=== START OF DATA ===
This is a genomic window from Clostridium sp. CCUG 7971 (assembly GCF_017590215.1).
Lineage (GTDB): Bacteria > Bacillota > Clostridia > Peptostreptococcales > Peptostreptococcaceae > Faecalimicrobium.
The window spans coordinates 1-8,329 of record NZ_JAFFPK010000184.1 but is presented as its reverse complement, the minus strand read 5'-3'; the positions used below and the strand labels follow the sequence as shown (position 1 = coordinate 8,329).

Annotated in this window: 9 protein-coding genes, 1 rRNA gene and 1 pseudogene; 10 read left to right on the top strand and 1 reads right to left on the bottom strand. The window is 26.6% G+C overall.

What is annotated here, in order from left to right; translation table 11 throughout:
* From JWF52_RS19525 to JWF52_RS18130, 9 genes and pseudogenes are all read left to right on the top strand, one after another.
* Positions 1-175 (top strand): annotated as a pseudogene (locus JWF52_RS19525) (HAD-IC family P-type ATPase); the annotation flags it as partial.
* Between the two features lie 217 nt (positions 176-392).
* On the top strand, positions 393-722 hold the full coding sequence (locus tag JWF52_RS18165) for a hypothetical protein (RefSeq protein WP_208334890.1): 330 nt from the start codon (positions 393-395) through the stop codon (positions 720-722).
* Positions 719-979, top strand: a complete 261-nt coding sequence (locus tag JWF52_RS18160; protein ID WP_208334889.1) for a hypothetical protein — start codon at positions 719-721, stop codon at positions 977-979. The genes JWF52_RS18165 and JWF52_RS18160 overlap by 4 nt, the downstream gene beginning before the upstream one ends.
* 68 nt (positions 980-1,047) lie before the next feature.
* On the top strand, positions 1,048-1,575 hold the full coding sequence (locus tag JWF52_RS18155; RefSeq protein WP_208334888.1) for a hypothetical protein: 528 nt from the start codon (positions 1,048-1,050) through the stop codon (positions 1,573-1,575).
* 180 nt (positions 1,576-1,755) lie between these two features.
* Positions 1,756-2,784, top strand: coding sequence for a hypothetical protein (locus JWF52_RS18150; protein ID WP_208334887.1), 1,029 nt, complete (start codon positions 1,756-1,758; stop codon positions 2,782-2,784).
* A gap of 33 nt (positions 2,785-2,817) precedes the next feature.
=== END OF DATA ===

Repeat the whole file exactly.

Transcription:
This is a genomic window from Clostridium sp. CCUG 7971 (assembly GCF_017590215.1).
Lineage (GTDB): Bacteria > Bacillota > Clostridia > Peptostreptococcales > Peptostreptococcaceae > Faecalimicrobium.
The window spans coordinates 1-8,329 of record NZ_JAFFPK010000184.1 but is presented as its reverse complement, the minus strand read 5'-3'; the positions used below and the strand labels follow the sequence as shown (position 1 = coordinate 8,329).

Annotated in this window: 9 protein-coding genes, 1 rRNA gene and 1 pseudogene; 10 read left to right on the top strand and 1 reads right to left on the bottom strand. The window is 26.6% G+C overall.

What is annotated here, in order from left to right; translation table 11 throughout:
* From JWF52_RS19525 to JWF52_RS18130, 9 genes and pseudogenes are all read left to right on the top strand, one after another.
* Positions 1-175 (top strand): annotated as a pseudogene (locus JWF52_RS19525) (HAD-IC family P-type ATPase); the annotation flags it as partial.
* Between the two features lie 217 nt (positions 176-392).
* On the top strand, positions 393-722 hold the full coding sequence (locus tag JWF52_RS18165) for a hypothetical protein (RefSeq protein WP_208334890.1): 330 nt from the start codon (positions 393-395) through the stop codon (positions 720-722).
* Positions 719-979, top strand: a complete 261-nt coding sequence (locus tag JWF52_RS18160; protein ID WP_208334889.1) for a hypothetical protein — start codon at positions 719-721, stop codon at positions 977-979. The genes JWF52_RS18165 and JWF52_RS18160 overlap by 4 nt, the downstream gene beginning before the upstream one ends.
* 68 nt (positions 980-1,047) lie before the next feature.
* On the top strand, positions 1,048-1,575 hold the full coding sequence (locus tag JWF52_RS18155; RefSeq protein WP_208334888.1) for a hypothetical protein: 528 nt from the start codon (positions 1,048-1,050) through the stop codon (positions 1,573-1,575).
* 180 nt (positions 1,576-1,755) lie between these two features.
* Positions 1,756-2,784, top strand: coding sequence for a hypothetical protein (locus JWF52_RS18150; protein ID WP_208334887.1), 1,029 nt, complete (start codon positions 1,756-1,758; stop codon positions 2,782-2,784).
* A gap of 33 nt (positions 2,785-2,817) precedes the next feature.